Before arriving at Mataranka, we stayed the night at the King River Rest Area, about 4km south of the King River bridge. There was plenty of space, clean drop toilets and we weren’t bothered by too many flies or mozzies – SCORE!
As we were getting settled in, an old guy in a 1967 Chev Impala rocked up. Dave had a chat with him and found out that he’s running a two speed auto behind a 327 V8 engine. He’s owned the car for 25 years and it’s done over a million miles! They talked about travelling around Australia – yes, the old dude was travelling in his ’67 Chev – about where we’re going and where we’ve been. He’s travelling in the opposite direction to us so we gave him some tips on where to go.
Later on, two Belgian ladies settled in next door and asked to borrow our can opener. We couldn’t help ourselves and wanted to know more about them as well. They’ve been friends since they were 14 and they go on a holiday together every year – they’ve already travelled much of Europe and central Asia. We showed each other photos of our travels and our pets back home before they went back to their camp to make their dinner.
The next day, we arrived in Mataranka, a small town with a small supermarket and about four service stations. After checking out the biggest ‘man-made’ termite mound and the We of the Never Never statues, we made for the springs!
The water was incredibly clear and just the right temperature– especially on such a cool morning. We were the only people there so we got to have the area to ourselves. Juz put her goggles on and as soon as she was under the water, she was transported to another world of eerie blue and green.
These springs are next to the Mataranka Homestead. The water is a few degrees cooler and shallower than at Bitter Springs, and way more popular. The edges of the pool are lined with concrete and a platform, so you have somewhere to sit as you soak yourself. We preferred the Bitter Springs because they seemed a little more natural.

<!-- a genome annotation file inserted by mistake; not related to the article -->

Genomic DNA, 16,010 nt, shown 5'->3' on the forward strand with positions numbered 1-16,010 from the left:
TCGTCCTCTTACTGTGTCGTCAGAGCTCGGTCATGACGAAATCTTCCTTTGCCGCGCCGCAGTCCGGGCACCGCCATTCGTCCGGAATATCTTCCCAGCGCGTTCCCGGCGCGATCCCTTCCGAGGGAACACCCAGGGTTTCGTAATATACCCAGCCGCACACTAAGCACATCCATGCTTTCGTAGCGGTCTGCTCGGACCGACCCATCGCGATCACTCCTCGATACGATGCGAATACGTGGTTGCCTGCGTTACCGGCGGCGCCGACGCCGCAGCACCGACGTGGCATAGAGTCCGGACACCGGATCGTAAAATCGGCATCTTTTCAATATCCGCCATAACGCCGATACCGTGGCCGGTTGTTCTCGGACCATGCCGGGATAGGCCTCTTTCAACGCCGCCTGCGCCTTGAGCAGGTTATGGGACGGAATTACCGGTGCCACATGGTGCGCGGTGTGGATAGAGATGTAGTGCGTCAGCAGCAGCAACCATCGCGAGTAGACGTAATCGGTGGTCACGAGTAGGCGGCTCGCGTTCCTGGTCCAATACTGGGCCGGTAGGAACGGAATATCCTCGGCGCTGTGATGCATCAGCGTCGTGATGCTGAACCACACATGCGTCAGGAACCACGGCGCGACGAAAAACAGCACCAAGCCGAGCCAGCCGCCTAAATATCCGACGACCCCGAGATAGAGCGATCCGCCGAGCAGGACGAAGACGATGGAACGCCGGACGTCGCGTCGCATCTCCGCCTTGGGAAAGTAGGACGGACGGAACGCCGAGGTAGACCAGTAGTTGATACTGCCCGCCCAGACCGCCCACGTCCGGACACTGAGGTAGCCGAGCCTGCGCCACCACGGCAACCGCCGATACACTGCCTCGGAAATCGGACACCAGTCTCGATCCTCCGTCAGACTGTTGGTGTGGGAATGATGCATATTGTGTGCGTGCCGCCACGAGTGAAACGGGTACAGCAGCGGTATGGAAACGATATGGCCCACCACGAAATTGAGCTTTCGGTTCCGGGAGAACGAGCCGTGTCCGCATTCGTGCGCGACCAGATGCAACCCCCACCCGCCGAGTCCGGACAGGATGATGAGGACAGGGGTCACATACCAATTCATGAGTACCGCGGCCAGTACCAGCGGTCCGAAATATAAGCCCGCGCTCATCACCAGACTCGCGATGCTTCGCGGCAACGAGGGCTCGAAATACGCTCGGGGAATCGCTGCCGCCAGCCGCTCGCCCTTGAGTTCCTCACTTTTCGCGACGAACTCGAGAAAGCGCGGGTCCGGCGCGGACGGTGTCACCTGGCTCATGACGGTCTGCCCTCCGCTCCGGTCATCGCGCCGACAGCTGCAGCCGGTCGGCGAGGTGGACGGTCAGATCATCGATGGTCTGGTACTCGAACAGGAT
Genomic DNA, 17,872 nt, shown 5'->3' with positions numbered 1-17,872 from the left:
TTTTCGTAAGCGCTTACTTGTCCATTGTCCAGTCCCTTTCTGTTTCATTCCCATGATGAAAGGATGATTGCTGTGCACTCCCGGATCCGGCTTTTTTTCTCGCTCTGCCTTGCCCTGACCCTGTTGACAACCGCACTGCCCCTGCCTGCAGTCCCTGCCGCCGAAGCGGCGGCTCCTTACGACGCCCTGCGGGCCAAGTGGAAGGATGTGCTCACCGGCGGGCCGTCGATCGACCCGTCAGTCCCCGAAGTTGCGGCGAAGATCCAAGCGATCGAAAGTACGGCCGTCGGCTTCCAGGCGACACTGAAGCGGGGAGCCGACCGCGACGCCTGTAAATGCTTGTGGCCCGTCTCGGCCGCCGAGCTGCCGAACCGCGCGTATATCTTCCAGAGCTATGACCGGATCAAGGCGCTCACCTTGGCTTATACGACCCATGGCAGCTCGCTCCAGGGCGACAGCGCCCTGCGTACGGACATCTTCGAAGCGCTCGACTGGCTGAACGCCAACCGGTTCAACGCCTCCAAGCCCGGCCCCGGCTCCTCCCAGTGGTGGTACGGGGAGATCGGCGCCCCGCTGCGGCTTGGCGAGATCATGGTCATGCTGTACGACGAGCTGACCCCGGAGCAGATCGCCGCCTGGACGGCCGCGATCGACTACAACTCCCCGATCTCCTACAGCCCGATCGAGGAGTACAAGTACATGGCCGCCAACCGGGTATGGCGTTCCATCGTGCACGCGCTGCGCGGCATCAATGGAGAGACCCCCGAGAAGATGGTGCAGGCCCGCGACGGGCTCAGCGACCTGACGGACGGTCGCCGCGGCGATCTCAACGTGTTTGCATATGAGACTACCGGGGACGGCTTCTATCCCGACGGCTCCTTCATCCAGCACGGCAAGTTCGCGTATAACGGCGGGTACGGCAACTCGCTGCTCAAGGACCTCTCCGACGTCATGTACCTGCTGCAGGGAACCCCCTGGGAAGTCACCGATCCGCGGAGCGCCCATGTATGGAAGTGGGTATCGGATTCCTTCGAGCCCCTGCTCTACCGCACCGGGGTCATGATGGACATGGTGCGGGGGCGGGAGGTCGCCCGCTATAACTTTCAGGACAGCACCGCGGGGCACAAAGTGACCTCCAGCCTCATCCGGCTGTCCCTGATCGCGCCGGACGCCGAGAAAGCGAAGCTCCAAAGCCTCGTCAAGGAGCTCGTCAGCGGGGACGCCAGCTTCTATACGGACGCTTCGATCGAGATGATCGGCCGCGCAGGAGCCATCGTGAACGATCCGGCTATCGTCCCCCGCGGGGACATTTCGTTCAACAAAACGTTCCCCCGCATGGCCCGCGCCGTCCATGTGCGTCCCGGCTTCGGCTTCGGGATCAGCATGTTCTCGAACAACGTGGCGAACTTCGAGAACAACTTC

We continued along the path from the Thermal Springs to the Rainbow Spring – a constantly bubbling pool of perfectly clear water with a blue tinge. We learnt that these springs feed into the Roper River and spit out 30.5 million litres of water every day from reservoirs up to 100m below ground. The deeper the source of the water, the hotter it is.
After a dip in the springs, we had a look around and decided that the Mataranka Homestead would be a pretty cool place to stay at. Because Mataranka is the place where the 1908 book We of the Never Never is based, they have a replica hut from the movie version, as well as other various reminders of their claim to fame.
The fish feeding happens twice a day at the Territory Manor – 9:30am and 1pm. When the time is right, everyone heads down past the peacocks and the fattest duck we’ve ever seen, to a lovely pond topped with pink water lilies. A guy climbs into the pool and stands on a platform as the barramundi surround him. He demonstrated how to feed them before inviting the audience to come in and have a go.
Juz was the first to volunteer. She took a piece of fish from the bucket, presented it at the surface of the water and SPLASH! It was gone… The barramundi are so fast and it’s so suspenseful waiting for the moment when they strike. Juz asked if they went to the restaurant after a certain time and the guy was quick to respond with a no – they only use saltwater barra in the restaurant and these freshies were just pets.
Dave also had a go and after we had our fun feeding the fish and watching others do so as well, it was time to move on.
Before leaving Mataranka, we thought we’d check out the Mataranka Falls walk – an 8km return track along the Roper River. It would have been an easy walk if the track wasn’t sandy, and we figured that the council might be resurfacing the track.
When we finally got to the falls, they were only half a meter high and we could hardly see them – not particularly the greatest reward after a 4km walk in the hot sun.